The first thing you should do is to create a working copy which you can then edit, saving the original in case you delete information that you would later like to retrieve.
Using the library efficiently is mostly about learning where things are and eliminating narratives that don’t apply. If you were in Miami, you could eliminate all narratives that comment on snow. Reducing the size of the library will speed the process of finding narratives.
In order to more quickly become familiar with library organization (and to speed finding narratives), I recommend that, especially at first, you use the “Edit Template” function (button located in the toolbar). This will give you a better overview of heading and subheadings organization quickly. It’s here that you can also edit the organization in a manner that makes more sense to you, including alphabetizing sub-headings if you like. I’ve listed some of the longer sub-heading lists alphabetically, and shorter ones have the most commonly used listed first. With organization, I’ve done my best, but you can never please everyone; people’s brains are wired differently.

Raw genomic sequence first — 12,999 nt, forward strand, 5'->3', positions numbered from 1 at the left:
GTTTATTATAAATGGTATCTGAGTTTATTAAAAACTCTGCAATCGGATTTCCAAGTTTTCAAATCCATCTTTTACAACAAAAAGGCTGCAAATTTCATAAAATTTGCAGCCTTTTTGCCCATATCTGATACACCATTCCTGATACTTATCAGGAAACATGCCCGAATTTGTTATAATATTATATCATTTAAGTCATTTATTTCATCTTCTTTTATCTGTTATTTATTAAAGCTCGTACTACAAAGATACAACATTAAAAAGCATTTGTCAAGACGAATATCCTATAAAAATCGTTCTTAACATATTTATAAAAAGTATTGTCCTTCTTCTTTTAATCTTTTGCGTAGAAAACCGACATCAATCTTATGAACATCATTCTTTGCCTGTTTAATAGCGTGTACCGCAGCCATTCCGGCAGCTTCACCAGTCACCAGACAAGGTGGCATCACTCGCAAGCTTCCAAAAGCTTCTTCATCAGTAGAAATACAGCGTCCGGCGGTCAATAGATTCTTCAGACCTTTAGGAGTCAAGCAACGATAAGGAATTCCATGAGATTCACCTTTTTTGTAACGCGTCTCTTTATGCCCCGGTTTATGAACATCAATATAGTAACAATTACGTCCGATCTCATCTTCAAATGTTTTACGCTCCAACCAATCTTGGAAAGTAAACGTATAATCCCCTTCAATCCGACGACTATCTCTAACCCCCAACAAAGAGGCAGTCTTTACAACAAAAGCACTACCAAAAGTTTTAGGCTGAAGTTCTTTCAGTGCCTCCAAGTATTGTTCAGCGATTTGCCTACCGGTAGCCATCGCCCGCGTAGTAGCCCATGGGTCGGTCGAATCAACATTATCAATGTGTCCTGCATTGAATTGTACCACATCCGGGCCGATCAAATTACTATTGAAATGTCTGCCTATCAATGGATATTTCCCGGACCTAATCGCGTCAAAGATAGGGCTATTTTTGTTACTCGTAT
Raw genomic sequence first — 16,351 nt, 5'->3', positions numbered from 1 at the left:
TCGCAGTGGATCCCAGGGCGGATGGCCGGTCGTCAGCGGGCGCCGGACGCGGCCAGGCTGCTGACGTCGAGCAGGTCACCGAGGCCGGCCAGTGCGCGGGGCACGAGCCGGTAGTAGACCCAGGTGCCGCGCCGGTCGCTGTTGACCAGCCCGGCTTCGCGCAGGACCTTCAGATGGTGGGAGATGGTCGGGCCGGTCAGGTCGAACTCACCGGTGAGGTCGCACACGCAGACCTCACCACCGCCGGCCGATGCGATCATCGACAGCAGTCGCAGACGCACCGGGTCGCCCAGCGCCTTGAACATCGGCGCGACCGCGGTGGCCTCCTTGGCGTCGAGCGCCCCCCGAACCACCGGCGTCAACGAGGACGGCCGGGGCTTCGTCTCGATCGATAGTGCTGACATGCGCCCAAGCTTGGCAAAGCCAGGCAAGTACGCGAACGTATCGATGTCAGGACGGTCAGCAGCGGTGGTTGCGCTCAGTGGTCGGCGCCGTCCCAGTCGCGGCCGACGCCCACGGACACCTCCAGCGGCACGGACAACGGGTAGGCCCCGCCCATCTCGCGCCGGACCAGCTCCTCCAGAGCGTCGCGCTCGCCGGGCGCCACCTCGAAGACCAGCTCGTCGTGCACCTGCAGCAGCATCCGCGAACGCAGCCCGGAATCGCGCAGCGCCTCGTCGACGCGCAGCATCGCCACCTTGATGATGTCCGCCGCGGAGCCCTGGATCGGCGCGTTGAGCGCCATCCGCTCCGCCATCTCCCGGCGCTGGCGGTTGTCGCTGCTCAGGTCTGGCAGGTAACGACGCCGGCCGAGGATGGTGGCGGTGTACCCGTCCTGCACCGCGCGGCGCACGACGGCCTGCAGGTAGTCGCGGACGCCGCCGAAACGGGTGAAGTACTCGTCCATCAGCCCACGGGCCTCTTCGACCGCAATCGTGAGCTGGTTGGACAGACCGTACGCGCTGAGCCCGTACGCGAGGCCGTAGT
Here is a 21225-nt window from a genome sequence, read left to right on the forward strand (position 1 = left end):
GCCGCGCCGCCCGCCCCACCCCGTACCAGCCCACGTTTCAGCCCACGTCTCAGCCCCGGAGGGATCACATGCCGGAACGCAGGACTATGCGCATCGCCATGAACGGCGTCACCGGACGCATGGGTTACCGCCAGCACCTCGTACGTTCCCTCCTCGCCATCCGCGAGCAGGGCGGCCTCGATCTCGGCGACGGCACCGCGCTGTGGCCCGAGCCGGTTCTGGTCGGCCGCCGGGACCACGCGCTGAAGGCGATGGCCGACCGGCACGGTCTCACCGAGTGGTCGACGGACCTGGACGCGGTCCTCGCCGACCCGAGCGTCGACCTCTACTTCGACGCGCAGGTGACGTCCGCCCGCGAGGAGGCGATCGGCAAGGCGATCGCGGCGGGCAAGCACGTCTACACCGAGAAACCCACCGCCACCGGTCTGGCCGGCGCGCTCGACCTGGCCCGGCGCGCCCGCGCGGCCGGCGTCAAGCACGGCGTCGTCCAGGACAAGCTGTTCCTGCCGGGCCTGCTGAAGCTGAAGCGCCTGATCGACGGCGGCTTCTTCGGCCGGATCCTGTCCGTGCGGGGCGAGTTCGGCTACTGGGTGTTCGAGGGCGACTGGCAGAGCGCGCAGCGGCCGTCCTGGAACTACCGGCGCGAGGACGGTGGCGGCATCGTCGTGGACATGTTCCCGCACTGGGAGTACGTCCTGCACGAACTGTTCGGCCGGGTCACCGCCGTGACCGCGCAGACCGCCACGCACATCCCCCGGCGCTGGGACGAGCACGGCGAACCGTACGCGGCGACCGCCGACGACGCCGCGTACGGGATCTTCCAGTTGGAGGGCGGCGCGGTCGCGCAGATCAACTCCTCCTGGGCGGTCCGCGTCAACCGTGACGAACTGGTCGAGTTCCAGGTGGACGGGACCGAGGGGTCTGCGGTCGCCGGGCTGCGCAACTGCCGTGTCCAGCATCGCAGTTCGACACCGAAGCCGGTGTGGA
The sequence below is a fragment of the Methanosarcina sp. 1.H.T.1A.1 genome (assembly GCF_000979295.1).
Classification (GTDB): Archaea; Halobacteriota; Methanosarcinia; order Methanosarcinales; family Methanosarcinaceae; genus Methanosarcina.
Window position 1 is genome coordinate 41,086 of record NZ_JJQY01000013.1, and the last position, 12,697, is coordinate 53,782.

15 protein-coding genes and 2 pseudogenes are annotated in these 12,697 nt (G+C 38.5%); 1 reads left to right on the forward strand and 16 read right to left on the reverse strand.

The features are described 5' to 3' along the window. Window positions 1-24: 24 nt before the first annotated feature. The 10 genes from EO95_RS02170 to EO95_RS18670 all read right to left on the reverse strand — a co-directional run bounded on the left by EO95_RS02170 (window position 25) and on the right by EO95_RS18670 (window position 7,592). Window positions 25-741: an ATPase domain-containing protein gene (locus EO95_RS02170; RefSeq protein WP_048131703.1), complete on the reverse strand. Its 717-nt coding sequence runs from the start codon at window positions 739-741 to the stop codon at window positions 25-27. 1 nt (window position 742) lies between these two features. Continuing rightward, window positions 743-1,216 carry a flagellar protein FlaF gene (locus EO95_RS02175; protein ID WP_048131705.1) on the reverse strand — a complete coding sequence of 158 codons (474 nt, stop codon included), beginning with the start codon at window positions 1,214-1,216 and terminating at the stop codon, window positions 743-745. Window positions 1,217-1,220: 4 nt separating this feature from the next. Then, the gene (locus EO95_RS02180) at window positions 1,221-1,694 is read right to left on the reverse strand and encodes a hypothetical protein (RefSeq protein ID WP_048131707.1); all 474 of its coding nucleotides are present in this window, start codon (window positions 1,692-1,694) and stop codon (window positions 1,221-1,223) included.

You can then go to headings and subheadings in the normal part of the program and look through individual narratives, which are further separated by dotted lines and titles that help speed finding narratives by allowing you to look at narratives in groups of 4 or 5 (typically). It’s much faster than having to read through a long, unbroken list of narratives. You can often recognize what you’re looking for just by a glance at the group.
I give long and short versions of some common narratives (like those covering aluminum wiring and fire mitigation) and you can choose whether you want the additional protection from liability and additional information provided by longer narratives, or would rather keep the report shorter. Once your decision is made, the unwanted versions can be deleted. If at some point you change your mind, you can retrieve narratives from the safety copy.